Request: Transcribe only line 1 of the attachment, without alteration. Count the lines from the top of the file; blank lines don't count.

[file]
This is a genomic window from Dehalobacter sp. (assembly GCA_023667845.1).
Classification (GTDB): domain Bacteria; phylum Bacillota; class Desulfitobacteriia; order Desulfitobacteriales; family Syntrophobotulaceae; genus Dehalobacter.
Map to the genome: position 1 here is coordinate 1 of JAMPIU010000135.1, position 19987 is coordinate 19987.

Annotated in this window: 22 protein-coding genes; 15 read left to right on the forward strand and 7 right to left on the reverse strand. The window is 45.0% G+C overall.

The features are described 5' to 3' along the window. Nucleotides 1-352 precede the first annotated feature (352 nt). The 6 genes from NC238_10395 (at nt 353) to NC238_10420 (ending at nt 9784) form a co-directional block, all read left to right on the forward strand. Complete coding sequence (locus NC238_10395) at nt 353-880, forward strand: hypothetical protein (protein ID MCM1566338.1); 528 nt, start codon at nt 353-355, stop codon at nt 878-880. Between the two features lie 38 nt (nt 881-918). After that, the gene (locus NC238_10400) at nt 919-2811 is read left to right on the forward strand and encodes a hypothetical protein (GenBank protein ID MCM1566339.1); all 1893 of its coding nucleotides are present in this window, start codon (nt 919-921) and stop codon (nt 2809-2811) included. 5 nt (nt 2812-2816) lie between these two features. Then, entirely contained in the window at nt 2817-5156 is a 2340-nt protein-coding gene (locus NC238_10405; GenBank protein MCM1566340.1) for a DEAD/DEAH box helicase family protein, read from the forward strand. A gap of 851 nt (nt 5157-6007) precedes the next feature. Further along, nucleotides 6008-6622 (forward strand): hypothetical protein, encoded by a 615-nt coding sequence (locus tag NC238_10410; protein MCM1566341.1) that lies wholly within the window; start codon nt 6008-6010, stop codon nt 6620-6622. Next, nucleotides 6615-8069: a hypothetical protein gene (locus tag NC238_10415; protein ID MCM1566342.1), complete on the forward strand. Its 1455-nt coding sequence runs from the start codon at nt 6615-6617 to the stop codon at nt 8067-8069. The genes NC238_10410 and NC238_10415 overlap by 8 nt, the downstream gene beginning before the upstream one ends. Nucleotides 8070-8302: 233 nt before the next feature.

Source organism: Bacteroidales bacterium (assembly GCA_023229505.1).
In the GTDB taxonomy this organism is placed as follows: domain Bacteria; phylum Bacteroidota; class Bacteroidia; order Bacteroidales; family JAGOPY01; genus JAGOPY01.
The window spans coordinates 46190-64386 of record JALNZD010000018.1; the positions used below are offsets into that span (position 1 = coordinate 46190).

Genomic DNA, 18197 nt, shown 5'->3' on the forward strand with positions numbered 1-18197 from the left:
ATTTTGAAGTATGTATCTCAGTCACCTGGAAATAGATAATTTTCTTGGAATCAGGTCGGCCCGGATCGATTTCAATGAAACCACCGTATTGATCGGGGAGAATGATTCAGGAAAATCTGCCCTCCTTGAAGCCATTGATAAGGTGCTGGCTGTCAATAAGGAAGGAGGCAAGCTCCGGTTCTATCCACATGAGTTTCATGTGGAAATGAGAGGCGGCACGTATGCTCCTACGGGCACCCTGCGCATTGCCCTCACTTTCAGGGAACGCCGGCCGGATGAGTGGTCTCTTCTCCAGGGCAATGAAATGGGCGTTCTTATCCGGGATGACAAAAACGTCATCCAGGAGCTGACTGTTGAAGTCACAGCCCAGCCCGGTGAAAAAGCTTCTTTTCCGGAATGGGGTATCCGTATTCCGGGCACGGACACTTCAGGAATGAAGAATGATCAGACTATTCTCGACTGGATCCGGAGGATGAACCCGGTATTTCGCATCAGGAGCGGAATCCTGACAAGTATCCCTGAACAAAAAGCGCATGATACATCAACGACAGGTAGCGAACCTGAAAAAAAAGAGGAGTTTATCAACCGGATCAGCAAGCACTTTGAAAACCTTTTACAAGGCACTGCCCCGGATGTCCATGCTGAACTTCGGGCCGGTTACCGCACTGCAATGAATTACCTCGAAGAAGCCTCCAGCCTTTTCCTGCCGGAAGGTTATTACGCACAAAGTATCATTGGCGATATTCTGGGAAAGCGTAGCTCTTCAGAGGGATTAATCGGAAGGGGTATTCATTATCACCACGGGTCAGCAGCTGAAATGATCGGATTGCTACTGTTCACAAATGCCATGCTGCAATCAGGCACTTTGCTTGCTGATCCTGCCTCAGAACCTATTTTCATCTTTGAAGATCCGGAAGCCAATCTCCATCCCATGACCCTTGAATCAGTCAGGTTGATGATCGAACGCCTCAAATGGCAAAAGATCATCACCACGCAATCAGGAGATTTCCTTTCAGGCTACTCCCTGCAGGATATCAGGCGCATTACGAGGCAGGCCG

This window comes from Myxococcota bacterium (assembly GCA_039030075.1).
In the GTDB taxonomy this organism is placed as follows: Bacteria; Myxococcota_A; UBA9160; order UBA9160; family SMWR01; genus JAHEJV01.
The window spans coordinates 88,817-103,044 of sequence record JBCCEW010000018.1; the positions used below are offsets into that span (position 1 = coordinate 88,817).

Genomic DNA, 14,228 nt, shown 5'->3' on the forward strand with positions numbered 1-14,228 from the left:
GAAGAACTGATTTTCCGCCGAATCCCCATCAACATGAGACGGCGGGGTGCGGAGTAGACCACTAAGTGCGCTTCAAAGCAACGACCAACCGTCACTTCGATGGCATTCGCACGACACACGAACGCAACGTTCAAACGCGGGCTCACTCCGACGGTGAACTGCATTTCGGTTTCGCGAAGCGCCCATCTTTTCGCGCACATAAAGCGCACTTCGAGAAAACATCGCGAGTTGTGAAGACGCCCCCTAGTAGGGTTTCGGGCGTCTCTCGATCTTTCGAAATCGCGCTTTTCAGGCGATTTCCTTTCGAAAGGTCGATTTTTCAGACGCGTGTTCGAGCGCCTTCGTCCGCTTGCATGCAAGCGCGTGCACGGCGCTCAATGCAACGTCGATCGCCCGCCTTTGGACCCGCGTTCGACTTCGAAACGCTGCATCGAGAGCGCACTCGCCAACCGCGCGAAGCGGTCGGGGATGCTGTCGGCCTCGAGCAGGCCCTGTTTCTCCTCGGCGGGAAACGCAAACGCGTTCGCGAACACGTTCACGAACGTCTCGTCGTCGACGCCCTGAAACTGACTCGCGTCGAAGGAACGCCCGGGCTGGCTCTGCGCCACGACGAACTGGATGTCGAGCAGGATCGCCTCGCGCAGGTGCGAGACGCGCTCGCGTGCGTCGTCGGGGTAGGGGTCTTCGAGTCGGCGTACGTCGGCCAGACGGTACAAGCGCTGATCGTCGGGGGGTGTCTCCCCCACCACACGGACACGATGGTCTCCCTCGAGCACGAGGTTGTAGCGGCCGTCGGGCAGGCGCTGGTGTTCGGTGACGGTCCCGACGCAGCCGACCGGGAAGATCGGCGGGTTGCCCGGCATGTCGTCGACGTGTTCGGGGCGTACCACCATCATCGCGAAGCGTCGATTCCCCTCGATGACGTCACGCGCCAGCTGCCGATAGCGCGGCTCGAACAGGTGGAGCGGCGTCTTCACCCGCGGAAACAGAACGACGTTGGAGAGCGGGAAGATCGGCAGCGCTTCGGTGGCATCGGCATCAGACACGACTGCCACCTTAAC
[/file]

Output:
This is a genomic window from Dehalobacter sp. (assembly GCA_023667845.1).